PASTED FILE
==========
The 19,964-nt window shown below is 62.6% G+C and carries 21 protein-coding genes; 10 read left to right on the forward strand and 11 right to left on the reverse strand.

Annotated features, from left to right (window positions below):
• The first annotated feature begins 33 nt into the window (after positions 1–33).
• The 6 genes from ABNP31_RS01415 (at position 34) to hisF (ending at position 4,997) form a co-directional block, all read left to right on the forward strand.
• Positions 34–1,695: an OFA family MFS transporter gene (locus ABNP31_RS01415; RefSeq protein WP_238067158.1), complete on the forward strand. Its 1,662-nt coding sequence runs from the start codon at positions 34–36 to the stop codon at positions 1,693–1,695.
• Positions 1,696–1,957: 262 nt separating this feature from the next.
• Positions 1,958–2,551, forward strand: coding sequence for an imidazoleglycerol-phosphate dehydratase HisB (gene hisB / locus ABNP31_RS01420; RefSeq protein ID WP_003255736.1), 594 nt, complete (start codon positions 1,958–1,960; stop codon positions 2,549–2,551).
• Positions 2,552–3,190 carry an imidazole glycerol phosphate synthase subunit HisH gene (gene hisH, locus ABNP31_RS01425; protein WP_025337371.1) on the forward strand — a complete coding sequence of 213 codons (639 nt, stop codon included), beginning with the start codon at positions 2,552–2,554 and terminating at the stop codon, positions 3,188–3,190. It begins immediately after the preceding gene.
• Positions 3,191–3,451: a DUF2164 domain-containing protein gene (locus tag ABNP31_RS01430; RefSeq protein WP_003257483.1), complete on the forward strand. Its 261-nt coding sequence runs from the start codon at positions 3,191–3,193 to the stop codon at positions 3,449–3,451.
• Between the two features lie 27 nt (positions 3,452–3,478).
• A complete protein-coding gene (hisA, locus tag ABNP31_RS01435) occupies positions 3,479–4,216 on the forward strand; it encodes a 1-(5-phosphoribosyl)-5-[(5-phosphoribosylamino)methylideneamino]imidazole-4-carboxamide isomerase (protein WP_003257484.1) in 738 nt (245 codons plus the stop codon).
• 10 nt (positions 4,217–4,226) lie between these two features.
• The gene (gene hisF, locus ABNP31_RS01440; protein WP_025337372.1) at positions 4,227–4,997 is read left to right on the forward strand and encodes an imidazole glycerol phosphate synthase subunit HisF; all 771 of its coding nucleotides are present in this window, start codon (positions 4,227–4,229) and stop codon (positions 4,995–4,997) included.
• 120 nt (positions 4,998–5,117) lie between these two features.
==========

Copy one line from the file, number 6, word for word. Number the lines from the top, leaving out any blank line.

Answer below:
• Positions 1,696–1,957: 262 nt separating this feature from the next.